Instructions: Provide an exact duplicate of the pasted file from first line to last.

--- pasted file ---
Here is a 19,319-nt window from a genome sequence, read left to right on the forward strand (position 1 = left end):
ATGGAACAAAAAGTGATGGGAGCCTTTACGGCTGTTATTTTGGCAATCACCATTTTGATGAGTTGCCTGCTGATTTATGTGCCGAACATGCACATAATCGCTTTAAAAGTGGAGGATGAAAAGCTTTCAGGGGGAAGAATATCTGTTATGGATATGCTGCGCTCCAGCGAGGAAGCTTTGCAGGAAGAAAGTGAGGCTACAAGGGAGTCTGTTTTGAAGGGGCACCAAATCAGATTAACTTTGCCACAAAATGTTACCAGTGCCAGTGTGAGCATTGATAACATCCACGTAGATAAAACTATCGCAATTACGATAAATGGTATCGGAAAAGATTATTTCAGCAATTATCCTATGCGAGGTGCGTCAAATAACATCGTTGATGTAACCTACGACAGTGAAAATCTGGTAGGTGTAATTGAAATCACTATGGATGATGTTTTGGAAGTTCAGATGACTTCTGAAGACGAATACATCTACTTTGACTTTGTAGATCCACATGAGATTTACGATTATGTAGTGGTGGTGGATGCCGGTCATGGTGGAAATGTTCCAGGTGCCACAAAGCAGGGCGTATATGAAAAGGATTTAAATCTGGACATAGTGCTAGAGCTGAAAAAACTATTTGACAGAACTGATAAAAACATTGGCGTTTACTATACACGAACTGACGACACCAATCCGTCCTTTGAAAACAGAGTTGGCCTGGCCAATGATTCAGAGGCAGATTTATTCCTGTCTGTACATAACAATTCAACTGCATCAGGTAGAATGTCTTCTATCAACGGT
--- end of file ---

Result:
Here is a 19,319-nt window from a genome sequence, read left to right on the forward strand (position 1 = left end):
ATGGAACAAAAAGTGATGGGAGCCTTTACGGCTGTTATTTTGGCAATCACCATTTTGATGAGTTGCCTGCTGATTTATGTGCCGAACATGCACATAATCGCTTTAAAAGTGGAGGATGAAAAGCTTTCAGGGGGAAGAATATCTGTTATGGATATGCTGCGCTCCAGCGAGGAAGCTTTGCAGGAAGAAAGTGAGGCTACAAGGGAGTCTGTTTTGAAGGGGCACCAAATCAGATTAACTTTGCCACAAAATGTTACCAGTGCCAGTGTGAGCATTGATAACATCCACGTAGATAAAACTATCGCAATTACGATAAATGGTATCGGAAAAGATTATTTCAGCAATTATCCTATGCGAGGTGCGTCAAATAACATCGTTGATGTAACCTACGACAGTGAAAATCTGGTAGGTGTAATTGAAATCACTATGGATGATGTTTTGGAAGTTCAGATGACTTCTGAAGACGAATACATCTACTTTGACTTTGTAGATCCACATGAGATTTACGATTATGTAGTGGTGGTGGATGCCGGTCATGGTGGAAATGTTCCAGGTGCCACAAAGCAGGGCGTATATGAAAAGGATTTAAATCTGGACATAGTGCTAGAGCTGAAAAAACTATTTGACAGAACTGATAAAAACATTGGCGTTTACTATACACGAACTGACGACACCAATCCGTCCTTTGAAAACAGAGTTGGCCTGGCCAATGATTCAGAGGCAGATTTATTCCTGTCTGTACATAACAATTCAACTGCATCAGGTAGAATGTCTTCTATCAACGGT